E-soterica spotlights the indie darlings Khee Hoon Chan and Alyse Stanley just can’t stand to see players miss. Titles that buck convention, brave uncommon subjects, or whose strangeness begs players to stop and gawk. Join us each week as we scour the corners of the internet to share what treasure we find.
If you’ve spent any amount of time on the internet, you’ve probably run across videos like this one here. Therein, meals are made in miniature, each cooking implement recreated on a much smaller scale, and a pair of ordinary human hands appear giant as they carefully, oh so carefully, construct something delicious-looking (if a bit skimpy on the portion size). Occasionally, for the adorable factor, hamsters get involved.
If you’re quick to throw your hands up at these videos and relegate their ilk to the weirdness of the internet, may I point out that combined they have about 30 million views. It makes sense given our cultural obsession with terrariums, which, following paint nights, have been the latest casualty to suburban moms’ fervor. There’s something about terraforming our own ecosystem and creating itty bitty reflections of our self-image that appeals to our collective conscious. After all, it’s a lot like playing god with none of the responsibilities.
Similarly, Simmiland made me feel like I was the mastermind behind a living terrarium. Through playing certain cards, you support your population by deploying plants and minerals or inciting discoveries like ovens and, eventually, oil refineries. You spend faith points to use each card, accumulated from your citizens’ praying that can be boosted by fulfilling their wishes for certain resources or weather (some people can be quite the pessimists, wishing for quakes and meteors of all things).
After you’ve used up all your cards, the only thing to do is start fresh. A good, old-fashioned apocalypse does the trick, and soon you’re on to a newly generated world to begin orchestrating your omnipotent will all over again. There’s no way to win in a traditional sense, unless you count unlocking all the achievements for making such important discoveries as medication or apple pie. Your meticulously cultivated world will always come to an end.
In part, this untimely end comes out of necessity. Simmiland is a creation of the Sokpop Collective, an indie venture that pumps out two games a month. All their entries share a similar blocky, cutesy style, but otherwise, span the gambit of genres from farming simulators to RPGs. So while there is an endless mode in Simmiland for the truly ambitious, after a short time you, quite understandably, run out of content.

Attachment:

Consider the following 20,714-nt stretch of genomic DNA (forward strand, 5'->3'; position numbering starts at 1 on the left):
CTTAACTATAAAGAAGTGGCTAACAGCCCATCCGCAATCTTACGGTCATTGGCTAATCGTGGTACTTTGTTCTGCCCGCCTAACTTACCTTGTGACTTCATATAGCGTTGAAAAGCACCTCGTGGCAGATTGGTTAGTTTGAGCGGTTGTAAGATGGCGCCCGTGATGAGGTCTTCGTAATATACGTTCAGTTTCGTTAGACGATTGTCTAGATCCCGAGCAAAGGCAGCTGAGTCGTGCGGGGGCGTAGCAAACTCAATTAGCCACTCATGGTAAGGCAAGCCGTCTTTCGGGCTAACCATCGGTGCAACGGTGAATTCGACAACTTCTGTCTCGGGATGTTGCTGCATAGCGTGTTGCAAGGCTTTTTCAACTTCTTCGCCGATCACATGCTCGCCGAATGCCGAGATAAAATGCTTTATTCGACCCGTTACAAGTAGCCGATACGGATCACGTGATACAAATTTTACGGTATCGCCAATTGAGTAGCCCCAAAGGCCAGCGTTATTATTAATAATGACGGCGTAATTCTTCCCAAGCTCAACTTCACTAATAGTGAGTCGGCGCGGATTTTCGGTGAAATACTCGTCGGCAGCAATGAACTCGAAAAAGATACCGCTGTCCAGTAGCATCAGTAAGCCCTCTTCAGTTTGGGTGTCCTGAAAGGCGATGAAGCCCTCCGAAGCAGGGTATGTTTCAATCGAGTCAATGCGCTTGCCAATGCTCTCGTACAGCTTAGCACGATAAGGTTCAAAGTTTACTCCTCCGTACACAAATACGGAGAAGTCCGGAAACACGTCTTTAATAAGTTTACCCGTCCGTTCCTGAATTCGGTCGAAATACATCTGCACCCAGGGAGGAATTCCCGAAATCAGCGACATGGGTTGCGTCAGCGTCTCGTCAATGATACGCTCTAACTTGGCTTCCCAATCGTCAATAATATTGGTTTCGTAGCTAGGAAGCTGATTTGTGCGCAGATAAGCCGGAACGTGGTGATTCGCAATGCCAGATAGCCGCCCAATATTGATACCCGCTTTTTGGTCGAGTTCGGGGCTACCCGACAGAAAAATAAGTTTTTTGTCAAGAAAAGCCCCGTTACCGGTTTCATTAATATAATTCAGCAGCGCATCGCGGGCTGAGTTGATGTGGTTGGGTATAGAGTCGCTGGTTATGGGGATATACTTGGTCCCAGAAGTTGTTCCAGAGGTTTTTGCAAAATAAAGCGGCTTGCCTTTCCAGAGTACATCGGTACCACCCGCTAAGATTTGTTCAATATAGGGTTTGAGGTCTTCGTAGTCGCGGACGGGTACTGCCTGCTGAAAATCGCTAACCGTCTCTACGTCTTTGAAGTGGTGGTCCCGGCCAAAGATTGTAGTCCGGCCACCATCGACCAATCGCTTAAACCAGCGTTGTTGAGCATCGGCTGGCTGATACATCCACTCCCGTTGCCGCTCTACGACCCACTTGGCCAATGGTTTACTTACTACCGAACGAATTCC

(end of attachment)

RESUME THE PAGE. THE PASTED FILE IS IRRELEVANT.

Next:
In the meantime, though watching my little citizens go about their lives proved just as captivating as I’m sure all those suburban moms find building a static terrarium on their wine Wednesdays do. There’s a lot of waiting involved in this game as you accrue faith points, and in the interim I found myself becoming oddly attached to each playthrough’s citizens. They can accumulate IQ as you unlock more discoveries, but they remain earnest to a fault no matter how smart they are. For instance, to my endless frustration, they often used up all their food building houses if I didn’t discover farming soon enough for them to catch on that it could be used for anything else. My citizens always did the absolute best they could no matter how inept I was at directing their struggles, and I was gracious for it.
Uncovering what combination of discoveries led to what resources proved oddly entrancing as well, as each innovation builds into another in a domino effect. Wheat makes bread, but first you have to discover an oven, which means you need both coal and clay in order to build it, but you can only make coal through burning down a tree, which requires a tree, a thunderstorm, and a freak act of god (luckily, that’s you; congrats, you’re freaky). Eventually, that leads to inventions like glass, smelting, lightning rods, and churches to worship the being that makes all this industrial revolution possible.
Admittedly, the whole “faith = real-world innovation” is a bit weird, and I’m sure there are some big philosophical questions that 14-year-old raging atheist me would love to pull apart by her teeth, but 26-year-old chill atheist me realizes that it’s a game made in two weeks, and sometimes is just a mechanic so a game can function. And what Sokpop Collective made with Simmiland is beyond functional; it’s downright addicting.